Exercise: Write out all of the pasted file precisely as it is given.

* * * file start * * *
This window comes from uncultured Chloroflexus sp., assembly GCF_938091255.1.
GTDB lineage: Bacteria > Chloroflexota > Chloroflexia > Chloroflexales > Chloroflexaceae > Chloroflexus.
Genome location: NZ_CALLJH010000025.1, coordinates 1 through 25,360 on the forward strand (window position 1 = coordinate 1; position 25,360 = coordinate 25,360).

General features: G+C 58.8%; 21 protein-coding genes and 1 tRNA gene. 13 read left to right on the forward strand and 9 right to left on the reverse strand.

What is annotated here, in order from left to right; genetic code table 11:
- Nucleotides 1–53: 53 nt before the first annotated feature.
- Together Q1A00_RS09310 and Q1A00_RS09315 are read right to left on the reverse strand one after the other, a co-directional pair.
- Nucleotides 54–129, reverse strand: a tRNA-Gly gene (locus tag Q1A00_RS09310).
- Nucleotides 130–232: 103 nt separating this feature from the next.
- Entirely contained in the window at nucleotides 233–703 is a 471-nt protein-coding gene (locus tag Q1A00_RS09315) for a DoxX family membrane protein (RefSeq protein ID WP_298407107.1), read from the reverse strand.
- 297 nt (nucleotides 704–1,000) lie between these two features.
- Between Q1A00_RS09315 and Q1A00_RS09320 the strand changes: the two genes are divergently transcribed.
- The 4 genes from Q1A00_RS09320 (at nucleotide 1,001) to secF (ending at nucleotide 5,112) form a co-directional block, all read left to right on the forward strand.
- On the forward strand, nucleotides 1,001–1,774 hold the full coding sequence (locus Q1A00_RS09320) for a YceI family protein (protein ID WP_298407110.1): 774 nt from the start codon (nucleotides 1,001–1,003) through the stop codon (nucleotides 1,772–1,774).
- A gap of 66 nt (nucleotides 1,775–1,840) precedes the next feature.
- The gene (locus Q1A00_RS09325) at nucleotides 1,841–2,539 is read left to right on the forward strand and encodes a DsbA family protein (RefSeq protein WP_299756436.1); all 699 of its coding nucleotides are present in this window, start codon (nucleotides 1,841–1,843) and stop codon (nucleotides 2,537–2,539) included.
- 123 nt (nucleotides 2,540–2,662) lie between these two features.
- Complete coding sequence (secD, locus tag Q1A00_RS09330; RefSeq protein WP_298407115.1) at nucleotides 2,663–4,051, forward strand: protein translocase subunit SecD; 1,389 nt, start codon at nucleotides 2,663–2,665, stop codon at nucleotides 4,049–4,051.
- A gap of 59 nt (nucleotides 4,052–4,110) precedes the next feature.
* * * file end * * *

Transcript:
This window comes from uncultured Chloroflexus sp., assembly GCF_938091255.1.
GTDB lineage: Bacteria > Chloroflexota > Chloroflexia > Chloroflexales > Chloroflexaceae > Chloroflexus.
Genome location: NZ_CALLJH010000025.1, coordinates 1 through 25,360 on the forward strand (window position 1 = coordinate 1; position 25,360 = coordinate 25,360).

General features: G+C 58.8%; 21 protein-coding genes and 1 tRNA gene. 13 read left to right on the forward strand and 9 right to left on the reverse strand.

What is annotated here, in order from left to right; genetic code table 11:
- Nucleotides 1–53: 53 nt before the first annotated feature.
- Together Q1A00_RS09310 and Q1A00_RS09315 are read right to left on the reverse strand one after the other, a co-directional pair.
- Nucleotides 54–129, reverse strand: a tRNA-Gly gene (locus tag Q1A00_RS09310).
- Nucleotides 130–232: 103 nt separating this feature from the next.
- Entirely contained in the window at nucleotides 233–703 is a 471-nt protein-coding gene (locus tag Q1A00_RS09315) for a DoxX family membrane protein (RefSeq protein ID WP_298407107.1), read from the reverse strand.
- 297 nt (nucleotides 704–1,000) lie between these two features.
- Between Q1A00_RS09315 and Q1A00_RS09320 the strand changes: the two genes are divergently transcribed.
- The 4 genes from Q1A00_RS09320 (at nucleotide 1,001) to secF (ending at nucleotide 5,112) form a co-directional block, all read left to right on the forward strand.
- On the forward strand, nucleotides 1,001–1,774 hold the full coding sequence (locus Q1A00_RS09320) for a YceI family protein (protein ID WP_298407110.1): 774 nt from the start codon (nucleotides 1,001–1,003) through the stop codon (nucleotides 1,772–1,774).
- A gap of 66 nt (nucleotides 1,775–1,840) precedes the next feature.
- The gene (locus Q1A00_RS09325) at nucleotides 1,841–2,539 is read left to right on the forward strand and encodes a DsbA family protein (RefSeq protein WP_299756436.1); all 699 of its coding nucleotides are present in this window, start codon (nucleotides 1,841–1,843) and stop codon (nucleotides 2,537–2,539) included.
- 123 nt (nucleotides 2,540–2,662) lie between these two features.
- Complete coding sequence (secD, locus tag Q1A00_RS09330; RefSeq protein WP_298407115.1) at nucleotides 2,663–4,051, forward strand: protein translocase subunit SecD; 1,389 nt, start codon at nucleotides 2,663–2,665, stop codon at nucleotides 4,049–4,051.
- A gap of 59 nt (nucleotides 4,052–4,110) precedes the next feature.